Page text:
22 November 2023|
Litigation, Disclosure and ADR Procedure
Costs awarded against a vexatious unrepresented party
Unlike the Civil Courts, the Employment Tribunal (“ET”) typically operates a no costs regime. This means, for example, that the “the loser pays” principle does not apply.
Nevertheless, costs can be and are awarded in the ET for (inter alia) vexatious and unreasonable conduct. Such conduct is likely to include any claim or response that has “no reasonable prospects of success”, or where a hearing has been “postponed or adjourned on the application of a party made less than 7 days before the date on which the relevant hearing begins” (Rule 76 of the 2013 Employment Rules of Procedure).
By costs judgment dated 30 October 2023, the ET granted a costs award against a litigant in person, Ms Puar, after her claims for discrimination against a national law firm (Duncan Lewis Solicitors Ltd) failed.
Employment Judge Maxwell made a costs order against Ms Puar for the sum of £20,000 because she had conducted the proceedings unreasonably “almost from their inception”.
When assessing whether costs should be awarded to the Respondent, the ET stated that Ms Puar’s claims had had no reasonable prospects of success for the reasons given in its liability judgment. In particular, “there was overwhelming evidence which tended to show a non-discriminatory reason for the matters she complained of (to such extent as these occurred) namely her own misconduct and poor performance”. The lack of legal merits had been drawn to Ms Puar’s attention in clear terms and the ET found she knew or ought reasonably to have known that her claims had no reasonable prospect of success.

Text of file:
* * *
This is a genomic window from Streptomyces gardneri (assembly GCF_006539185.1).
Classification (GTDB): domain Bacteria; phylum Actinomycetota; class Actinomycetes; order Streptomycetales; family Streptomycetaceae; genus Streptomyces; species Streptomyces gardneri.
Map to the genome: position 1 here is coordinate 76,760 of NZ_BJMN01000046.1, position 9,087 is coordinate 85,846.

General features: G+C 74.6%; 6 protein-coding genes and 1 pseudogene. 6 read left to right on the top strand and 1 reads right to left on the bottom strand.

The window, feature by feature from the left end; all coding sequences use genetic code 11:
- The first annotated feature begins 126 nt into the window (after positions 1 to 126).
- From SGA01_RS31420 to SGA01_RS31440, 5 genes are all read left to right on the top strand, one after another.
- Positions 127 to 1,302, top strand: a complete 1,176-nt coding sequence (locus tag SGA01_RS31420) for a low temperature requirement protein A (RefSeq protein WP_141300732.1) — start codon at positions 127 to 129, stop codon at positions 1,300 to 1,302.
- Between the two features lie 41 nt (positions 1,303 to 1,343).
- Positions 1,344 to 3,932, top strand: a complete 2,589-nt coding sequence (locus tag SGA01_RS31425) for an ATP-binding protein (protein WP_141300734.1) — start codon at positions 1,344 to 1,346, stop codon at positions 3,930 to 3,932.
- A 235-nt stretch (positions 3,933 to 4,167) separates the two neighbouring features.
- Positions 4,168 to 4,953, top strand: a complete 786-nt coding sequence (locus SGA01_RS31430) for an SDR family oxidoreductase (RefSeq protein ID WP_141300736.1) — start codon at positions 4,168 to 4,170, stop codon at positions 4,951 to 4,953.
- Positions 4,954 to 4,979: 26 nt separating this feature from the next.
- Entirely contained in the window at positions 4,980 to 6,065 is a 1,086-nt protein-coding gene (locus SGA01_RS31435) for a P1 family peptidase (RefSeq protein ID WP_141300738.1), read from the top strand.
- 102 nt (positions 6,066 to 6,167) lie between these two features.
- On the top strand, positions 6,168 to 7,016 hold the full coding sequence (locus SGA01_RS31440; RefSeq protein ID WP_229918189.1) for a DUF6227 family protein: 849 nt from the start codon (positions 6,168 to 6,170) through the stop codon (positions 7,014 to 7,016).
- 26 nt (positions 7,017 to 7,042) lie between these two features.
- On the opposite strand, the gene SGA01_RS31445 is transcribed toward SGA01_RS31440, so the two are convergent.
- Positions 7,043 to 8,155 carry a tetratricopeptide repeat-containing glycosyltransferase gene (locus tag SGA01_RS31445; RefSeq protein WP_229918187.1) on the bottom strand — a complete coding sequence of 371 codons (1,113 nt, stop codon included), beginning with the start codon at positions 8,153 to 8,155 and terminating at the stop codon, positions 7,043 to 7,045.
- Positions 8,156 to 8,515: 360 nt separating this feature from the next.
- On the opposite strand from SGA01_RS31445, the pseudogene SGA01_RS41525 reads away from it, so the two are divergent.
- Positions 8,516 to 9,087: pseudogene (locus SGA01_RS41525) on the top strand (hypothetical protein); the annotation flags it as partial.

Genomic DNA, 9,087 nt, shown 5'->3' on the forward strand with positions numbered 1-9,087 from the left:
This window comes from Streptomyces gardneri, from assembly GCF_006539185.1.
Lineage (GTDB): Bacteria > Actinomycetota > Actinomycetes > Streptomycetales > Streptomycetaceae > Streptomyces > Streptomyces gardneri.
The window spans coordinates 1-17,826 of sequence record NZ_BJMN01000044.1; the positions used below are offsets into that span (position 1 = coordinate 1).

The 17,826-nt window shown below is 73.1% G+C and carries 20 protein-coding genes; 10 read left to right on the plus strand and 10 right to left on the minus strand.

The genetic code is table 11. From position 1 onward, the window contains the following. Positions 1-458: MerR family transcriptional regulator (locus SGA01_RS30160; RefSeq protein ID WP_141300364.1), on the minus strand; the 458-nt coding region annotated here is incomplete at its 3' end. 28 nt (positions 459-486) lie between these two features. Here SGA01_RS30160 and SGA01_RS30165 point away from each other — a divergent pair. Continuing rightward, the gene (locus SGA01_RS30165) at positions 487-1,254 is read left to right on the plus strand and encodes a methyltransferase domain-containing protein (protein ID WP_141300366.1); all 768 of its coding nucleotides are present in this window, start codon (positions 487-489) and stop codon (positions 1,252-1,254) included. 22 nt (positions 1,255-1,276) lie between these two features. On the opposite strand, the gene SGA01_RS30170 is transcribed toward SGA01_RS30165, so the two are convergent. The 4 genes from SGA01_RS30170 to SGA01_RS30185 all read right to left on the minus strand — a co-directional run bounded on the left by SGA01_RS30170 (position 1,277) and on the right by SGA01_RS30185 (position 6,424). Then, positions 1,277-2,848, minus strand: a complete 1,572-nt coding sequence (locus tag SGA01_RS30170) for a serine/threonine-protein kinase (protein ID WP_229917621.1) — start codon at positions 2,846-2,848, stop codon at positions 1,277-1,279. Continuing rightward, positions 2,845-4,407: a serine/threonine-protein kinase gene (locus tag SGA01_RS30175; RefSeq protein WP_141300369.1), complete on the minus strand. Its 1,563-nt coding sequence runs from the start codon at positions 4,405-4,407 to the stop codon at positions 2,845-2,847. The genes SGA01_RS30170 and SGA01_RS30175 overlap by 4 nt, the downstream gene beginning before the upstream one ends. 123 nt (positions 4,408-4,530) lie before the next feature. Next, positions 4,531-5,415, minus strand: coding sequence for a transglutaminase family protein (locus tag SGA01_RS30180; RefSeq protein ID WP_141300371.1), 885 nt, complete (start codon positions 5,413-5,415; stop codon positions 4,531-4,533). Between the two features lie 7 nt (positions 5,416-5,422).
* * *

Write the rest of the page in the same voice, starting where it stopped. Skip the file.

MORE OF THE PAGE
The costs judgment also reiterated earlier findings by the ET that Ms Puar had behaved unreasonably in relation to the disclosure of documents. Further, the judgment recorded her unreasonable conduct in failing to attend a Preliminary Hearing (which then needed to be relisted), and in submitting an application for postponement on the basis she was not prepared for the final hearing.
Employment Judge Maxwell stated that “At times she has sought to do that which is most likely to frustrate and inconvenience the Respondent. She has acted both unreasonably and vexatiously. She was given proper opportunities to withdraw from this and failed to do so.”
The ET therefore found it was appropriate and in the interests of justice to make an award of costs of £20,000 against Ms Puar.
What to take away
Whilst the ET typically employs a no costs regime, that does not remove the parties’ obligations to conduct litigation reasonably and to properly assess the merits of their claims. This costs award against a litigant in person should act as a clear health warning: litigation in the ET is not risk free when it comes to costs.
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